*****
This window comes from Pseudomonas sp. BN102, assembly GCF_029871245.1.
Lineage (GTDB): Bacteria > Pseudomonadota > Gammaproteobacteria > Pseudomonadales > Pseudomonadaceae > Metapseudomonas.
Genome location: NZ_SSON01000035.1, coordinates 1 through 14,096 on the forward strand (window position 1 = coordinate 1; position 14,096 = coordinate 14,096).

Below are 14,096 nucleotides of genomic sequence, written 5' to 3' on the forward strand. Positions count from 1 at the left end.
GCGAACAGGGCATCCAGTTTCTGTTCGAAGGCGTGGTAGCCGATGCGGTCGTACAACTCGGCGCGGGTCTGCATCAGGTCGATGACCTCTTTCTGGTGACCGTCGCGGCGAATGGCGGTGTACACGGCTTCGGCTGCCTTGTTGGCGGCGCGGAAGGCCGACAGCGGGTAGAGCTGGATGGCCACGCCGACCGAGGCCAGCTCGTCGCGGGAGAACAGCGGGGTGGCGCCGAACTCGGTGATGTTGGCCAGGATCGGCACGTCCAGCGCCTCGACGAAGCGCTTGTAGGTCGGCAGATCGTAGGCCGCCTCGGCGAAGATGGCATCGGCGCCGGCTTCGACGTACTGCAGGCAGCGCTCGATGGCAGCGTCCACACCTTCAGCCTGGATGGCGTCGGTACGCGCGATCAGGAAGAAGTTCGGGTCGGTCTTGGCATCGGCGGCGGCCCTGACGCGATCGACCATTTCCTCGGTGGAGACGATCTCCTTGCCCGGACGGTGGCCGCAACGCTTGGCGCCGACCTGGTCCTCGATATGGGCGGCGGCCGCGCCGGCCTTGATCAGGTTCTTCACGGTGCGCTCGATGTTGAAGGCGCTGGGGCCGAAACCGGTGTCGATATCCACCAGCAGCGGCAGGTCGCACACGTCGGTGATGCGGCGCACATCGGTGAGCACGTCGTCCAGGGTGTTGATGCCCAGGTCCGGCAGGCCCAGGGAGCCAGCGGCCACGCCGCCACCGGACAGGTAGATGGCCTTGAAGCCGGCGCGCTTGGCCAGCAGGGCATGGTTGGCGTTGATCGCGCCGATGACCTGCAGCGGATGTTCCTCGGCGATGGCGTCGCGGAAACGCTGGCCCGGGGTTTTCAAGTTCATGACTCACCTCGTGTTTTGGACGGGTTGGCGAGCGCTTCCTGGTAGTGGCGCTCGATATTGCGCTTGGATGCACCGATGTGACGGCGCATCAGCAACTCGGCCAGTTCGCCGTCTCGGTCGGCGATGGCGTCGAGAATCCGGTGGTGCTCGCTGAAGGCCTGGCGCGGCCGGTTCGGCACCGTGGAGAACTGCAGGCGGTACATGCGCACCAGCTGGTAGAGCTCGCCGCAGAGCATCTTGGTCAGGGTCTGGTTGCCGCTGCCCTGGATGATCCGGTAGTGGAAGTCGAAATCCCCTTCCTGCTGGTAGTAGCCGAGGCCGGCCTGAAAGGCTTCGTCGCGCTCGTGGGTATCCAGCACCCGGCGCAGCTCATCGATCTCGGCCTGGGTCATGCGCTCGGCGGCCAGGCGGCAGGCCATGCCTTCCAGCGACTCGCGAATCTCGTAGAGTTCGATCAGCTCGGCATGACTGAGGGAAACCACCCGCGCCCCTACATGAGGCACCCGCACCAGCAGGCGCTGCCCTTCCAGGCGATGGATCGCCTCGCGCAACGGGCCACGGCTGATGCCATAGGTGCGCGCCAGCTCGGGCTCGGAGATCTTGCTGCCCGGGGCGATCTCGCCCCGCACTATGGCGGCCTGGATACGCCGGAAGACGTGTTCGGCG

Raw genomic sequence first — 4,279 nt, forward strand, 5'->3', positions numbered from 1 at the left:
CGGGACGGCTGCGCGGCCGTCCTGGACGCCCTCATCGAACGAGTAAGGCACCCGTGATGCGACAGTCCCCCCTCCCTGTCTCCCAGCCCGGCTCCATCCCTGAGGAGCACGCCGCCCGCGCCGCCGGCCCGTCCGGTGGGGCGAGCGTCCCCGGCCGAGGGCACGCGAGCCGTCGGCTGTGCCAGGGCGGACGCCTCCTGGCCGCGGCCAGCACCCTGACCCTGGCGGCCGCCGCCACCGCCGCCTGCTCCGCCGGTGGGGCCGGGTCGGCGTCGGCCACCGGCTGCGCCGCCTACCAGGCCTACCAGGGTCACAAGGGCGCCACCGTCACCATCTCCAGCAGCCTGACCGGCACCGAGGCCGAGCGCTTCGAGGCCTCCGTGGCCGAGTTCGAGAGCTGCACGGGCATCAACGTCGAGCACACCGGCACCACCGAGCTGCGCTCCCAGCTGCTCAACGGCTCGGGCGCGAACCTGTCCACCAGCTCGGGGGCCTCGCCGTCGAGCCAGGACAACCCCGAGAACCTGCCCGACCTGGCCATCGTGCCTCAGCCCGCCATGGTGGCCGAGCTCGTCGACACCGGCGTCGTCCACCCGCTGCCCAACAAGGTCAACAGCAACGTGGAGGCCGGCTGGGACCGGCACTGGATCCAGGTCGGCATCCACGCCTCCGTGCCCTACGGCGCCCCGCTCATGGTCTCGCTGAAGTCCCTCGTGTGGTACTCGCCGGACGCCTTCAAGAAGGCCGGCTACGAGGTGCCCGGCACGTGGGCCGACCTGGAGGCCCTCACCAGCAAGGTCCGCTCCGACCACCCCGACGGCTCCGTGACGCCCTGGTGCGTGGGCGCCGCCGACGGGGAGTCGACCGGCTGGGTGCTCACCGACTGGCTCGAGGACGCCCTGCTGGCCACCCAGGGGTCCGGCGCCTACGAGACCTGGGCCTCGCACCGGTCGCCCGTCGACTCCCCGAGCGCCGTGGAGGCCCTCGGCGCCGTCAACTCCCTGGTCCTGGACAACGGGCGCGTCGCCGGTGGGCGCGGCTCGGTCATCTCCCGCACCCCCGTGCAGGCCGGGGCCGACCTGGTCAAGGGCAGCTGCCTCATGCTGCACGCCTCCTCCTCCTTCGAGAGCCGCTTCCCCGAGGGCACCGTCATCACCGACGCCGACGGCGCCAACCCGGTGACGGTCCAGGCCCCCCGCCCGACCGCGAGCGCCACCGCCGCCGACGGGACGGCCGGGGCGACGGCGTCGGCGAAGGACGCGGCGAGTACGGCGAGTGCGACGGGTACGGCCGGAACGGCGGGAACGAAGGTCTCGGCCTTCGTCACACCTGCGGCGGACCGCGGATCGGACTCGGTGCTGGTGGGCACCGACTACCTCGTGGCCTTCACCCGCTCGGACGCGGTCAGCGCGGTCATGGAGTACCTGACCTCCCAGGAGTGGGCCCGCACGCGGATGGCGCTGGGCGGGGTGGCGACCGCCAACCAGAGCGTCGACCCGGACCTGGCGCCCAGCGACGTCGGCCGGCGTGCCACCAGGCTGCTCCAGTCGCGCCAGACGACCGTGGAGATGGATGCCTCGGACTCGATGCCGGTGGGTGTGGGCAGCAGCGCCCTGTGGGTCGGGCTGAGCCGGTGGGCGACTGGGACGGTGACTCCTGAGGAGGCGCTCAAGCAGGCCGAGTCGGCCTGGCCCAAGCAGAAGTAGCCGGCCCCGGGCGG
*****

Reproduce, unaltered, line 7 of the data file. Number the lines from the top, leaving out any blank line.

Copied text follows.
CGGGACGGCTGCGCGGCCGTCCTGGACGCCCTCATCGAACGAGTAAGGCACCCGTGATGCGACAGTCCCCCCTCCCTGTCTCCCAGCCCGGCTCCATCCCTGAGGAGCACGCCGCCCGCGCCGCCGGCCCGTCCGGTGGGGCGAGCGTCCCCGGCCGAGGGCACGCGAGCCGTCGGCTGTGCCAGGGCGGACGCCTCCTGGCCGCGGCCAGCACCCTGACCCTGGCGGCCGCCGCCACCGCCGCCTGCTCCGCCGGTGGGGCCGGGTCGGCGTCGGCCACCGGCTGCGCCGCCTACCAGGCCTACCAGGGTCACAAGGGCGCCACCGTCACCATCTCCAGCAGCCTGACCGGCACCGAGGCCGAGCGCTTCGAGGCCTCCGTGGCCGAGTTCGAGAGCTGCACGGGCATCAACGTCGAGCACACCGGCACCACCGAGCTGCGCTCCCAGCTGCTCAACGGCTCGGGCGCGAACCTGTCCACCAGCTCGGGGGCCTCGCCGTCGAGCCAGGACAACCCCGAGAACCTGCCCGACCTGGCCATCGTGCCTCAGCCCGCCATGGTGGCCGAGCTCGTCGACACCGGCGTCGTCCACCCGCTGCCCAACAAGGTCAACAGCAACGTGGAGGCCGGCTGGGACCGGCACTGGATCCAGGTCGGCATCCACGCCTCCGTGCCCTACGGCGCCCCGCTCATGGTCTCGCTGAAGTCCCTCGTGTGGTACTCGCCGGACGCCTTCAAGAAGGCCGGCTACGAGGTGCCCGGCACGTGGGCCGACCTGGAGGCCCTCACCAGCAAGGTCCGCTCCGACCACCCCGACGGCTCCGTGACGCCCTGGTGCGTGGGCGCCGCCGACGGGGAGTCGACCGGCTGGGTGCTCACCGACTGGCTCGAGGACGCCCTGCTGGCCACCCAGGGGTCCGGCGCCTACGAGACCTGGGCCTCGCACCGGTCGCCCGTCGACTCCCCGAGCGCCGTGGAGGCCCTCGGCGCCGTCAACTCCCTGGTCCTGGACAACGGGCGCGTCGCCGGTGGGCGCGGCTCGGTCATCTCCCGCACCCCCGTGCAGGCCGGGGCCGACCTGGTCAAGGGCAGCTGCCTCATGCTGCACGCCTCCTCCTCCTTCGAGAGCCGCTTCCCCGAGGGCACCGTCATCACCGACGCCGACGGCGCCAACCCGGTGACGGTCCAGGCCCCCCGCCCGACCGCGAGCGCCACCGCCGCCGACGGGACGGCCGGGGCGACGGCGTCGGCGAAGGACGCGGCGAGTACGGCGAGTGCGACGGGTACGGCCGGAACGGCGGGAACGAAGGTCTCGGCCTTCGTCACACCTGCGGCGGACCGCGGATCGGACTCGGTGCTGGTGGGCACCGACTACCTCGTGGCCTTCACCCGCTCGGACGCGGTCAGCGCGGTCATGGAGTACCTGACCTCCCAGGAGTGGGCCCGCACGCGGATGGCGCTGGGCGGGGTGGCGACCGCCAACCAGAGCGTCGACCCGGACCTGGCGCCCAGCGACGTCGGCCGGCGTGCCACCAGGCTGCTCCAGTCGCGCCAGACGACCGTGGAGATGGATGCCTCGGACTCGATGCCGGTGGGTGTGGGCAGCAGCGCCCTGTGGGTCGGGCTGAGCCGGTGGGCGACTGGGACGGTGACTCCTGAGGAGGCGCTCAAGCAGGCCGAGTCGGCCTGGCCCAAGCAGAAGTAGCCGGCCCCGGGCGG